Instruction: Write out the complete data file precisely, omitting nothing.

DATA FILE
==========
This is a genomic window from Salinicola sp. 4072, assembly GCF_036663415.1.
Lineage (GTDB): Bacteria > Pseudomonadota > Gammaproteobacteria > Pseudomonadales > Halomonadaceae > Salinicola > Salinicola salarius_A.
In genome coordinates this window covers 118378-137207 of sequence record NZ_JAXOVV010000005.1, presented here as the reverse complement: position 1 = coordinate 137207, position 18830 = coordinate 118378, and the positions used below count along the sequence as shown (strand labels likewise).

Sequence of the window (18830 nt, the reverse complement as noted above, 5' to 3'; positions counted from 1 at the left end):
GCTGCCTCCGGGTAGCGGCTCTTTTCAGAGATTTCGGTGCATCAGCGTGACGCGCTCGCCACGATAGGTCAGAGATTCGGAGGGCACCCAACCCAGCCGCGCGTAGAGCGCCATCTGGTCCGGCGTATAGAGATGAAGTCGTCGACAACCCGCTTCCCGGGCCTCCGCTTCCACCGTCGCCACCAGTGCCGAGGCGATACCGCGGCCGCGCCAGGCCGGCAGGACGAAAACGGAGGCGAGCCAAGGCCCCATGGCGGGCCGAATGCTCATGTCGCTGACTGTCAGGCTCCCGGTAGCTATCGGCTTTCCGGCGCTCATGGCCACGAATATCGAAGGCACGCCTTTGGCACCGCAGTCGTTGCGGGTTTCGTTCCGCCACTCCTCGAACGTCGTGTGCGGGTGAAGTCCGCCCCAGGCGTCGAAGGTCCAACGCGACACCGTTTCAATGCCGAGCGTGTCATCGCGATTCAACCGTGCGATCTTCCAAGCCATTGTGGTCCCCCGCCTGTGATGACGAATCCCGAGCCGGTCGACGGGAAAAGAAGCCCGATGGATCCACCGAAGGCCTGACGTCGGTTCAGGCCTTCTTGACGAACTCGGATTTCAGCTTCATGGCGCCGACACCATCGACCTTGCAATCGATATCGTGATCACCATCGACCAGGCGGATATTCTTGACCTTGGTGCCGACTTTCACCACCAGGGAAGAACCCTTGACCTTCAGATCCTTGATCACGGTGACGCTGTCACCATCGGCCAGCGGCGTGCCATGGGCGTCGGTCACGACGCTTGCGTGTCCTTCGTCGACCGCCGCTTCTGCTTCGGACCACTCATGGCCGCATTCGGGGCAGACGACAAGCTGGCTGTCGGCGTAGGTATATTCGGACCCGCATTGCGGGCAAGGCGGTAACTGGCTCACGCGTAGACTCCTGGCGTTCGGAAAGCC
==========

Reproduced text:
This is a genomic window from Salinicola sp. 4072, assembly GCF_036663415.1.
Lineage (GTDB): Bacteria > Pseudomonadota > Gammaproteobacteria > Pseudomonadales > Halomonadaceae > Salinicola > Salinicola salarius_A.
In genome coordinates this window covers 118378-137207 of sequence record NZ_JAXOVV010000005.1, presented here as the reverse complement: position 1 = coordinate 137207, position 18830 = coordinate 118378, and the positions used below count along the sequence as shown (strand labels likewise).

Sequence of the window (18830 nt, the reverse complement as noted above, 5' to 3'; positions counted from 1 at the left end):
GCTGCCTCCGGGTAGCGGCTCTTTTCAGAGATTTCGGTGCATCAGCGTGACGCGCTCGCCACGATAGGTCAGAGATTCGGAGGGCACCCAACCCAGCCGCGCGTAGAGCGCCATCTGGTCCGGCGTATAGAGATGAAGTCGTCGACAACCCGCTTCCCGGGCCTCCGCTTCCACCGTCGCCACCAGTGCCGAGGCGATACCGCGGCCGCGCCAGGCCGGCAGGACGAAAACGGAGGCGAGCCAAGGCCCCATGGCGGGCCGAATGCTCATGTCGCTGACTGTCAGGCTCCCGGTAGCTATCGGCTTTCCGGCGCTCATGGCCACGAATATCGAAGGCACGCCTTTGGCACCGCAGTCGTTGCGGGTTTCGTTCCGCCACTCCTCGAACGTCGTGTGCGGGTGAAGTCCGCCCCAGGCGTCGAAGGTCCAACGCGACACCGTTTCAATGCCGAGCGTGTCATCGCGATTCAACCGTGCGATCTTCCAAGCCATTGTGGTCCCCCGCCTGTGATGACGAATCCCGAGCCGGTCGACGGGAAAAGAAGCCCGATGGATCCACCGAAGGCCTGACGTCGGTTCAGGCCTTCTTGACGAACTCGGATTTCAGCTTCATGGCGCCGACACCATCGACCTTGCAATCGATATCGTGATCACCATCGACCAGGCGGATATTCTTGACCTTGGTGCCGACTTTCACCACCAGGGAAGAACCCTTGACCTTCAGATCCTTGATCACGGTGACGCTGTCACCATCGGCCAGCGGCGTGCCATGGGCGTCGGTCACGACGCTTGCGTGTCCTTCGTCGACCGCCGCTTCTGCTTCGGACCACTCATGGCCGCATTCGGGGCAGACGACAAGCTGGCTGTCGGCGTAGGTATATTCGGACCCGCATTGCGGGCAAGGCGGTAACTGGCTCACGCGTAGACTCCTGGCGTTCGGAAAGCC